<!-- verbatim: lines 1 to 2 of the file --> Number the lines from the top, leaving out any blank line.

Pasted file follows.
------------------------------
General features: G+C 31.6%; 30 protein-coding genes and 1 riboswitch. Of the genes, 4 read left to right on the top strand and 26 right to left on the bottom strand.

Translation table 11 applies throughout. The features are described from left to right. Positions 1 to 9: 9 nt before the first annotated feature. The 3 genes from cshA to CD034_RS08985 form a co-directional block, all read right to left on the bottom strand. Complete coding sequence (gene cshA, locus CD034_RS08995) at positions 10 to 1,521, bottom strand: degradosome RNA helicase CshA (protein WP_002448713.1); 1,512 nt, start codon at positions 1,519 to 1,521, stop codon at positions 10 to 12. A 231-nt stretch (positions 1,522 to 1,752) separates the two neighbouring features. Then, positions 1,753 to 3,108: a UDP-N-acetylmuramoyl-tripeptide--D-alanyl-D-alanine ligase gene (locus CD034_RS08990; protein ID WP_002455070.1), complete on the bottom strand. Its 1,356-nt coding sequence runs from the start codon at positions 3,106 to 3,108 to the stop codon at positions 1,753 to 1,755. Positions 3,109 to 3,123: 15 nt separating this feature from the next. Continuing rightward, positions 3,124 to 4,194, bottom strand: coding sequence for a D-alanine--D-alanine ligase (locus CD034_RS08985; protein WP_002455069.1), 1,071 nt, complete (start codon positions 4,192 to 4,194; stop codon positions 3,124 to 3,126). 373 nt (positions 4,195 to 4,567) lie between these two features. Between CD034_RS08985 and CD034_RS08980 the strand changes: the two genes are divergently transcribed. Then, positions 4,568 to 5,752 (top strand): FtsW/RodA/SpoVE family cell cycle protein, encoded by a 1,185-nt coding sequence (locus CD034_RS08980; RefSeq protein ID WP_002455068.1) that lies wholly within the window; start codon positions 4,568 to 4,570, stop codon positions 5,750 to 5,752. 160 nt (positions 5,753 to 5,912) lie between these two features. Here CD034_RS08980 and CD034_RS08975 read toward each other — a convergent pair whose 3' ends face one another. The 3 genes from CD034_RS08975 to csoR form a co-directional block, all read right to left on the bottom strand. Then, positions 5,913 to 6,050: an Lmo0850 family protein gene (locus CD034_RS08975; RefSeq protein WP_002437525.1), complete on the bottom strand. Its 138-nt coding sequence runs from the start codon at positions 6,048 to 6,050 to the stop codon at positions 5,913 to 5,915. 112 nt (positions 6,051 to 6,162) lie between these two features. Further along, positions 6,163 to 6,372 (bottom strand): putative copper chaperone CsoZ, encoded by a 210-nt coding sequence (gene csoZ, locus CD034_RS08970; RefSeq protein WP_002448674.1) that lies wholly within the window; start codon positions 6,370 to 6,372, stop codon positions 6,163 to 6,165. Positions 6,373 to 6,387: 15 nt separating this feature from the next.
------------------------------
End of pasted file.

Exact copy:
General features: G+C 31.6%; 30 protein-coding genes and 1 riboswitch. Of the genes, 4 read left to right on the top strand and 26 right to left on the bottom strand.

Translation table 11 applies throughout. The features are described from left to right. Positions 1 to 9: 9 nt before the first annotated feature. The 3 genes from cshA to CD034_RS08985 form a co-directional block, all read right to left on the bottom strand. Complete coding sequence (gene cshA, locus CD034_RS08995) at positions 10 to 1,521, bottom strand: degradosome RNA helicase CshA (protein WP_002448713.1); 1,512 nt, start codon at positions 1,519 to 1,521, stop codon at positions 10 to 12. A 231-nt stretch (positions 1,522 to 1,752) separates the two neighbouring features. Then, positions 1,753 to 3,108: a UDP-N-acetylmuramoyl-tripeptide--D-alanyl-D-alanine ligase gene (locus CD034_RS08990; protein ID WP_002455070.1), complete on the bottom strand. Its 1,356-nt coding sequence runs from the start codon at positions 3,106 to 3,108 to the stop codon at positions 1,753 to 1,755. Positions 3,109 to 3,123: 15 nt separating this feature from the next. Continuing rightward, positions 3,124 to 4,194, bottom strand: coding sequence for a D-alanine--D-alanine ligase (locus CD034_RS08985; protein WP_002455069.1), 1,071 nt, complete (start codon positions 4,192 to 4,194; stop codon positions 3,124 to 3,126). 373 nt (positions 4,195 to 4,567) lie between these two features. Between CD034_RS08985 and CD034_RS08980 the strand changes: the two genes are divergently transcribed. Then, positions 4,568 to 5,752 (top strand): FtsW/RodA/SpoVE family cell cycle protein, encoded by a 1,185-nt coding sequence (locus CD034_RS08980; RefSeq protein ID WP_002455068.1) that lies wholly within the window; start codon positions 4,568 to 4,570, stop codon positions 5,750 to 5,752. 160 nt (positions 5,753 to 5,912) lie between these two features. Here CD034_RS08980 and CD034_RS08975 read toward each other — a convergent pair whose 3' ends face one another. The 3 genes from CD034_RS08975 to csoR form a co-directional block, all read right to left on the bottom strand. Then, positions 5,913 to 6,050: an Lmo0850 family protein gene (locus CD034_RS08975; RefSeq protein WP_002437525.1), complete on the bottom strand. Its 138-nt coding sequence runs from the start codon at positions 6,048 to 6,050 to the stop codon at positions 5,913 to 5,915. 112 nt (positions 6,051 to 6,162) lie between these two features. Further along, positions 6,163 to 6,372 (bottom strand): putative copper chaperone CsoZ, encoded by a 210-nt coding sequence (gene csoZ, locus CD034_RS08970; RefSeq protein WP_002448674.1) that lies wholly within the window; start codon positions 6,370 to 6,372, stop codon positions 6,163 to 6,165. Positions 6,373 to 6,387: 15 nt separating this feature from the next.